Hepatitis G virus in clotting factor concentrates.


Blood-borne hepatitis is a well-known complication in patients with bleeding disorders. A recently discovered parentally transmitted virus, hepatitis G [GB virus C (GBV-C)] has an increased prevalence in patients with haemophilia. Clotting factor concentrates derived from pools of human plasma currently undergo viral inactivation techniques known to be effective against hepatitis B, C and HIV; however, the effectiveness of current purification and viral inactivation techniques against newly discovered viruses such as GBV-C is unknown. A total of 37 vials of clotting factor concentrates manufactured in the USA from 1981 to 1995 were tested for the presence of GBV-C virus. All samples that did not undergo a specific viral inactivation step were positive for GBV-C. Viral inactivation techniques that did not uniformly remove GBV-C included vapour heat treatment and dry heat treatments for less than 144 h. All samples treated by pasteurization, solvent detergent or dry heat for 144 h, were negative for the presence of GBV-C.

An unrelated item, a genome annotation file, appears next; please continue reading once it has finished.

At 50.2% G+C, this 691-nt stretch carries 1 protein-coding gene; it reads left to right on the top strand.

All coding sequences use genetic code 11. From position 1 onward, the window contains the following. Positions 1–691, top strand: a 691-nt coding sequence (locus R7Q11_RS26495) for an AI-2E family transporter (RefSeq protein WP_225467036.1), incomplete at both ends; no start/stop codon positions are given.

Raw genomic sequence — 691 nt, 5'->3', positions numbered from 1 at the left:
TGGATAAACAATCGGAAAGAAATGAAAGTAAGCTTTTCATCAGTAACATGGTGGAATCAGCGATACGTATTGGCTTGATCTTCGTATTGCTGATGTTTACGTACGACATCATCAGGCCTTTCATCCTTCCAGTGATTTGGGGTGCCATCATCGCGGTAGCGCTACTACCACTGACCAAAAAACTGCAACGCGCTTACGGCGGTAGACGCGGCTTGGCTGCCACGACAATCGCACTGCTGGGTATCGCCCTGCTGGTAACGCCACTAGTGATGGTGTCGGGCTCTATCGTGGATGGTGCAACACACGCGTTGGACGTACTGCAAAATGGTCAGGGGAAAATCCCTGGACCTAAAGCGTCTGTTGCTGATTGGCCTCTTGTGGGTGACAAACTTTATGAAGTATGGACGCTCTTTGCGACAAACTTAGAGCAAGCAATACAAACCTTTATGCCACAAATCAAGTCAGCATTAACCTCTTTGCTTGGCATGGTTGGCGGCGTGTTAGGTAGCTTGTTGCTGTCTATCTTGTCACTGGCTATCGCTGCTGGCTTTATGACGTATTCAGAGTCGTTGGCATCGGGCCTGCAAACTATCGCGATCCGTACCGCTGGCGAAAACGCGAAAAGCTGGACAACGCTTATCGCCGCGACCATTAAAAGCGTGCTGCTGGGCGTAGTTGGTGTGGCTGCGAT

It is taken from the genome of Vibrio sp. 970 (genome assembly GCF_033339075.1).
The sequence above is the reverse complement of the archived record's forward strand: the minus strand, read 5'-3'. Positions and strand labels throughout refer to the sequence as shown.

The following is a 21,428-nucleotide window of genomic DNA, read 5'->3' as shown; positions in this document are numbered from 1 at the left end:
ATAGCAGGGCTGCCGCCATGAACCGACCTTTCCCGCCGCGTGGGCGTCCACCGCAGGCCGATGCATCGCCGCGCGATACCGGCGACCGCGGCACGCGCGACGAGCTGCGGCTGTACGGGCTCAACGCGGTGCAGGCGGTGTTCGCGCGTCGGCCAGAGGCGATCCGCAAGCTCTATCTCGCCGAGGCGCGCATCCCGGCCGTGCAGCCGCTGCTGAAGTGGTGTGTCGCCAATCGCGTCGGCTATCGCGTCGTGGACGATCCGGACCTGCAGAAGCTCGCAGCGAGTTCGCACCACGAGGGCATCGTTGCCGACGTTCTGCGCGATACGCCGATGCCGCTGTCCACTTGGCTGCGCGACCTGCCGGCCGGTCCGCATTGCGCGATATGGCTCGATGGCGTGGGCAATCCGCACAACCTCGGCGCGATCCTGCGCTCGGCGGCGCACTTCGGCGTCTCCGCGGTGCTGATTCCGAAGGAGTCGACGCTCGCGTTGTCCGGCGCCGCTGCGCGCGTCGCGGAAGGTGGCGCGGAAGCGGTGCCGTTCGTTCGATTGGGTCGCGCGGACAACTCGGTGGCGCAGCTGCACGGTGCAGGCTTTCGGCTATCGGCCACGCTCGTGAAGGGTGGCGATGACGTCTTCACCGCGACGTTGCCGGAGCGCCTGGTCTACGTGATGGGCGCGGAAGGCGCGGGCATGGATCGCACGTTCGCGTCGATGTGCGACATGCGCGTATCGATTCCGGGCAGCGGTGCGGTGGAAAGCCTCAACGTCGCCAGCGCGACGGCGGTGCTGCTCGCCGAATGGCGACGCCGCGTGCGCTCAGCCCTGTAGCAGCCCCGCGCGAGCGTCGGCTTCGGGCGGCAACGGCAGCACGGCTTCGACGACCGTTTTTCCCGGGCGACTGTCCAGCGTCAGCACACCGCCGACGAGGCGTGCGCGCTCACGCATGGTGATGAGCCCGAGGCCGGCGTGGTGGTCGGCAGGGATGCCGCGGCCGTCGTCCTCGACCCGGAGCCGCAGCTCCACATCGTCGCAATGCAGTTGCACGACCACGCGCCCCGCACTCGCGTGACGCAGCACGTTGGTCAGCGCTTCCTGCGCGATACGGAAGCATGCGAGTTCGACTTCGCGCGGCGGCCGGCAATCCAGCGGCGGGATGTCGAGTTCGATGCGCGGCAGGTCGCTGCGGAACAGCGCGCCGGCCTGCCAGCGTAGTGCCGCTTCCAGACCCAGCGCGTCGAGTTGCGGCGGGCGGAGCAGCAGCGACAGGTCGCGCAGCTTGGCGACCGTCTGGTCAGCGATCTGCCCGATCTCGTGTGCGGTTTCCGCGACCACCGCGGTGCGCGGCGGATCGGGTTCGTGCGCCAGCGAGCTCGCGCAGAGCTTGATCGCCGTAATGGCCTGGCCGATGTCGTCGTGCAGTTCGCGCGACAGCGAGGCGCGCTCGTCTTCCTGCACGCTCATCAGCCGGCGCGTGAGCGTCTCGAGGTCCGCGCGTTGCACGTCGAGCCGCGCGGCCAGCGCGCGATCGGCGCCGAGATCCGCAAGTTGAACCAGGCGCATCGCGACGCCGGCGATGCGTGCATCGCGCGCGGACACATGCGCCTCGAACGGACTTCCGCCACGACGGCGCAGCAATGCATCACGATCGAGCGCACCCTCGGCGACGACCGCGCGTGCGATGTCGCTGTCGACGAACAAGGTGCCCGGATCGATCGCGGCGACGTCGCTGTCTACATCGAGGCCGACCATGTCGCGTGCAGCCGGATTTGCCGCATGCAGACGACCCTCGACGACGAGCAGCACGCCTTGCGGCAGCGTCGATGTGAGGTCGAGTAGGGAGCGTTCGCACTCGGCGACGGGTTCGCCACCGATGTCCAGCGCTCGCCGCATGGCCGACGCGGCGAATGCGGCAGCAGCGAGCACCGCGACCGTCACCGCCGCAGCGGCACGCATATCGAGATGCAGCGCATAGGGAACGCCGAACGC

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@article{AlonsoRubiano2003HepatitisGV, title={Hepatitis G virus in clotting factor concentrates.}, author={E Alonso-Rubiano and Martina Gerber and Pedro Friedman and Sherie Hodges and Cindy Anne Leissinger}, journal={Haemophilia : the official journal of the World Federation of Hemophilia}, year={2003}, volume={9 1}, pages={110-5} }